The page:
“We need a new couch,” my wife says to me. I was not aware of this need.
“Why?” I ask.
“It’s 16 years old.”
“So what? Looks good to me, and it fits my bottom perfectly.”
“Actually, it is too big for this room.”
“It’s been in this room for 12 years. Has the room shrunk recently?”
After that conversation I don’t hear any more about furniture for a couple of weeks. Then, over the Sunday paper, my attention is directed to a furniture ad replete with a four-color spread of couches. I scan and nod, “Nice looking.”
The campaign has begun. Next come the comments about her girlfriend’s new living room decor. Then there are newspapers casually left open to furniture ads, TV commercials that come up seemingly on their own. My attention is directed to furniture wherever we go.
One day she comes in and shows me three brochures featuring couches she likes. I’m a dead man. We’re having a new couch delivered next week.
In case you missed it, she built a sales campaign that moved the buyer — me — from disinterest, resistance — I’d rather spend the money on a new set of clubs and a golfing trip to Palm Springs — and no perceived need, to yes.
People tell me they can’t get the budget they need to do their jobs well. The reasons they cite are familiar: no money, no need, no attention, no value, no, no, no.
Failure to sell is the result of inadequate preparation. Just as my wife laid the groundwork over a period of weeks until I could see the reason for getting something I didn’t care about, you have to lay the groundwork before you make your pitch.
Recognize that your boss has more requests than he or she can possibly fulfill. He or she also has to compete with other unit managers who want a piece of the budget. Like you, your boss has to sell upward to get resources.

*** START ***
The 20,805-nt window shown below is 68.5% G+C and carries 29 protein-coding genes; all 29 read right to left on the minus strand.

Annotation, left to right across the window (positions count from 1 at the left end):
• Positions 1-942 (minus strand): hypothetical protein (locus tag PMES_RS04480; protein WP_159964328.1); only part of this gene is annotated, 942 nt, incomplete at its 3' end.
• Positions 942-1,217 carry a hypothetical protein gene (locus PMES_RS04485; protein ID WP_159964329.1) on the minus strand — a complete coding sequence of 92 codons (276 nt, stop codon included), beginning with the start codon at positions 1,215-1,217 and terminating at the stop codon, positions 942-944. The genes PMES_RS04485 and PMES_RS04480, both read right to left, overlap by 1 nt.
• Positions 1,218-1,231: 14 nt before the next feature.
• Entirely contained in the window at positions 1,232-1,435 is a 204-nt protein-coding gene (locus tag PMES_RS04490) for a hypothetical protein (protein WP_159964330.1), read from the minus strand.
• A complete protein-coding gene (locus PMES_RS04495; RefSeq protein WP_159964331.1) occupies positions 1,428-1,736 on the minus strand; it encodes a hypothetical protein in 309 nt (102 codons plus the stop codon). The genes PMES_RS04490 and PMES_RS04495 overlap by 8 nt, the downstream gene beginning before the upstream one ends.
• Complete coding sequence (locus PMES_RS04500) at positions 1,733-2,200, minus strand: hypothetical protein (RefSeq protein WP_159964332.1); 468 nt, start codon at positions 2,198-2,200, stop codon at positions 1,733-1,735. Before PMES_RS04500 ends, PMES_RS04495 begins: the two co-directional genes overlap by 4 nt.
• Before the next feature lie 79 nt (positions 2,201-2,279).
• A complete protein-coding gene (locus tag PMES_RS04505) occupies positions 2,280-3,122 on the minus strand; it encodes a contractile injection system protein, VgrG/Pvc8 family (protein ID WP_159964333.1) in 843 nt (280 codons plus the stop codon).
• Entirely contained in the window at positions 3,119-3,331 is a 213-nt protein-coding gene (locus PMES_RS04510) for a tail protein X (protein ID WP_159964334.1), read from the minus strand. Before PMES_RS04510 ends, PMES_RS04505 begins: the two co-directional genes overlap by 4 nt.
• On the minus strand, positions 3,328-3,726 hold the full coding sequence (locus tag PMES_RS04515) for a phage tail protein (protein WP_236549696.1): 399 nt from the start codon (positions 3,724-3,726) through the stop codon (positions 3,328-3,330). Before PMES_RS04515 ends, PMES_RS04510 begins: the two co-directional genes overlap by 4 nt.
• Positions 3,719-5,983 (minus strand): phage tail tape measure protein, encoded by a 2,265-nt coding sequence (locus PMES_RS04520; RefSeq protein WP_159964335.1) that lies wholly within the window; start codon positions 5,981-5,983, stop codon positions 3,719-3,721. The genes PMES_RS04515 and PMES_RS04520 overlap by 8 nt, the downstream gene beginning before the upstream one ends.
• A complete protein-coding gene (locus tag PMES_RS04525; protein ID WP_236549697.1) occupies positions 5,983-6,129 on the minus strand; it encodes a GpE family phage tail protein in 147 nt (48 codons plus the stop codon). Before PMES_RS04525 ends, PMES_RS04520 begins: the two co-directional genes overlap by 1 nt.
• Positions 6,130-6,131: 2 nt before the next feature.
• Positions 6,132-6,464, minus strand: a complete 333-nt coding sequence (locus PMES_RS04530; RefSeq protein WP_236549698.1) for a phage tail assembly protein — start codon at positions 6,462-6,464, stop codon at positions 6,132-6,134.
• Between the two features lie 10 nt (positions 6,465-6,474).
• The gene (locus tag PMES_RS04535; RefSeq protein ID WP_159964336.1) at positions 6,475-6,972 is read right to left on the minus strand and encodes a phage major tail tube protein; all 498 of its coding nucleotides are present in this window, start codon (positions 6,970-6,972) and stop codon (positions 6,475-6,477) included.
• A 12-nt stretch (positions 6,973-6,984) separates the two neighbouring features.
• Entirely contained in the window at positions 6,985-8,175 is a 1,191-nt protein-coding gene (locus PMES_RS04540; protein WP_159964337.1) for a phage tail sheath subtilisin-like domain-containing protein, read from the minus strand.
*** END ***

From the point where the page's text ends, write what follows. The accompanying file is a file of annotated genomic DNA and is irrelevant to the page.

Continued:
I’ve been in business since 1959. I’ve learned that the many excuses we are given for lack of support are usually legitimate, except for one. If we are told there is no money, that is a lie. In a company that generates millions or billions of dollars each year, there is always money somewhere. What may be true is that we are not getting any of it.
Senior management can always find money for something they believe in. So when we are told there isn’t any money, they are really saying the money is going to be given to someone whose sales pitch is better than ours.
There are several things you can do to prepare your buyer for the pitch you will give. They include:
•Casually point out something akin to what you are going to pitch without expressing a need for it.
• Share an article about what another company did in the general area of your topic.
• Mention your topic to a colleague of your boss in the hope that the message will be passed on.
• Share an idea about the topic, something you saw or heard, and ask the boss what he or she thinks about that.
• Prompt someone who will be in a meeting with you and the boss to bring up the topic, for which you will have supporting evidence.
Now that you know the reasons for no, what are you going to say in your sales pitch to get to yes? There are three rules for successful sales:
1. Know your product: What is its objective value — make money or save money?
2. Know your competition: Who is after the same money and what do they have to offer?
3. Know your customer: What is his or her pressing need that your idea will support?
Finally, reverse the situation. If you were the boss, what would appeal to you? Be aware of the market. If your company is on a cost-containment program, don’t pitch innovation. If the competition is fierce, pitch competitive advantage by helping get a product to market faster with better quality.
The bottom line is your pitch cannot be about what is good for HR. It has to be what good it will be for your boss and the organization.?